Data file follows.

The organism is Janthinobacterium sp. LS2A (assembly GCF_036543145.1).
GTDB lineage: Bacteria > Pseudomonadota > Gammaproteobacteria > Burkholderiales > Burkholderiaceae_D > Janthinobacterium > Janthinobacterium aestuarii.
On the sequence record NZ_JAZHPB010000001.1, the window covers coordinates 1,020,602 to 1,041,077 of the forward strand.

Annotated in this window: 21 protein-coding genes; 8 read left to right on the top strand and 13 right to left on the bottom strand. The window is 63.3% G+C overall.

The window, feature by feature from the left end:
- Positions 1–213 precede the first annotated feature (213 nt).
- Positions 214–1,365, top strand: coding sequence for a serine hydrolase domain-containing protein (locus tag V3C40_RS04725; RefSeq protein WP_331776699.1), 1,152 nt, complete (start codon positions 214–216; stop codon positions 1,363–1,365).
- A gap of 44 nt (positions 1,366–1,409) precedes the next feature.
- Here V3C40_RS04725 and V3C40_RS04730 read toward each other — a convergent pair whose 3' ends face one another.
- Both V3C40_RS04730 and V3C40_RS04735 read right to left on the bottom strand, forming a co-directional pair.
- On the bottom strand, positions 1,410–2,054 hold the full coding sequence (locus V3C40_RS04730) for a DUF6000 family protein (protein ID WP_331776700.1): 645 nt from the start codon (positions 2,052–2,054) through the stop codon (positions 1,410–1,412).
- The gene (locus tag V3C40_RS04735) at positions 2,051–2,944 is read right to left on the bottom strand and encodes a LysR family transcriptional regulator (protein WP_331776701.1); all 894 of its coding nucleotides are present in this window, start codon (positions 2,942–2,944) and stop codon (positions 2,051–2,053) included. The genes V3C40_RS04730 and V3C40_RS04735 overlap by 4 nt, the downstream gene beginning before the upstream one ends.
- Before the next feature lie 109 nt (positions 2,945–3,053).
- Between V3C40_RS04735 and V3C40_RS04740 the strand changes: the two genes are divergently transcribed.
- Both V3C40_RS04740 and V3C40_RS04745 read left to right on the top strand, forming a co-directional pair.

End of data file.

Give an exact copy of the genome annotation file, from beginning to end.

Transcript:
The organism is Janthinobacterium sp. LS2A (assembly GCF_036543145.1).
GTDB lineage: Bacteria > Pseudomonadota > Gammaproteobacteria > Burkholderiales > Burkholderiaceae_D > Janthinobacterium > Janthinobacterium aestuarii.
On the sequence record NZ_JAZHPB010000001.1, the window covers coordinates 1,020,602 to 1,041,077 of the forward strand.

Annotated in this window: 21 protein-coding genes; 8 read left to right on the top strand and 13 right to left on the bottom strand. The window is 63.3% G+C overall.

The window, feature by feature from the left end:
- Positions 1–213 precede the first annotated feature (213 nt).
- Positions 214–1,365, top strand: coding sequence for a serine hydrolase domain-containing protein (locus tag V3C40_RS04725; RefSeq protein WP_331776699.1), 1,152 nt, complete (start codon positions 214–216; stop codon positions 1,363–1,365).
- A gap of 44 nt (positions 1,366–1,409) precedes the next feature.
- Here V3C40_RS04725 and V3C40_RS04730 read toward each other — a convergent pair whose 3' ends face one another.
- Both V3C40_RS04730 and V3C40_RS04735 read right to left on the bottom strand, forming a co-directional pair.
- On the bottom strand, positions 1,410–2,054 hold the full coding sequence (locus V3C40_RS04730) for a DUF6000 family protein (protein ID WP_331776700.1): 645 nt from the start codon (positions 2,052–2,054) through the stop codon (positions 1,410–1,412).
- The gene (locus tag V3C40_RS04735) at positions 2,051–2,944 is read right to left on the bottom strand and encodes a LysR family transcriptional regulator (protein WP_331776701.1); all 894 of its coding nucleotides are present in this window, start codon (positions 2,942–2,944) and stop codon (positions 2,051–2,053) included. The genes V3C40_RS04730 and V3C40_RS04735 overlap by 4 nt, the downstream gene beginning before the upstream one ends.
- Before the next feature lie 109 nt (positions 2,945–3,053).
- Between V3C40_RS04735 and V3C40_RS04740 the strand changes: the two genes are divergently transcribed.
- Both V3C40_RS04740 and V3C40_RS04745 read left to right on the top strand, forming a co-directional pair.